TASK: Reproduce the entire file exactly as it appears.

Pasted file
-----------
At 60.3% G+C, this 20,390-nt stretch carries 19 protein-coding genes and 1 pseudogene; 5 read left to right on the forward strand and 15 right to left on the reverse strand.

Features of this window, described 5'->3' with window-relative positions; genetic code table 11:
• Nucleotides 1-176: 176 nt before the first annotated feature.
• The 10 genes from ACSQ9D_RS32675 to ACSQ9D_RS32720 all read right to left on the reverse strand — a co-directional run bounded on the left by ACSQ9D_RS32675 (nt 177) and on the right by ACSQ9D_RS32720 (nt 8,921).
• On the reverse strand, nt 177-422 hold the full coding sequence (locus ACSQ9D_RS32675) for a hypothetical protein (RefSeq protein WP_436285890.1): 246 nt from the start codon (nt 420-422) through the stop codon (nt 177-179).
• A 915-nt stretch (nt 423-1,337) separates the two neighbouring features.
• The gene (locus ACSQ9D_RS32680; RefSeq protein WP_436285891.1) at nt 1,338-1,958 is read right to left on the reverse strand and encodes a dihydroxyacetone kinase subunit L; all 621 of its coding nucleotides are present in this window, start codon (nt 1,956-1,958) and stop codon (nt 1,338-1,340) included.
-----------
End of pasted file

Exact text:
At 60.3% G+C, this 20,390-nt stretch carries 19 protein-coding genes and 1 pseudogene; 5 read left to right on the forward strand and 15 right to left on the reverse strand.

Features of this window, described 5'->3' with window-relative positions; genetic code table 11:
• Nucleotides 1-176: 176 nt before the first annotated feature.
• The 10 genes from ACSQ9D_RS32675 to ACSQ9D_RS32720 all read right to left on the reverse strand — a co-directional run bounded on the left by ACSQ9D_RS32675 (nt 177) and on the right by ACSQ9D_RS32720 (nt 8,921).
• On the reverse strand, nt 177-422 hold the full coding sequence (locus ACSQ9D_RS32675) for a hypothetical protein (RefSeq protein WP_436285890.1): 246 nt from the start codon (nt 420-422) through the stop codon (nt 177-179).
• A 915-nt stretch (nt 423-1,337) separates the two neighbouring features.
• The gene (locus ACSQ9D_RS32680; RefSeq protein WP_436285891.1) at nt 1,338-1,958 is read right to left on the reverse strand and encodes a dihydroxyacetone kinase subunit L; all 621 of its coding nucleotides are present in this window, start codon (nt 1,956-1,958) and stop codon (nt 1,338-1,340) included.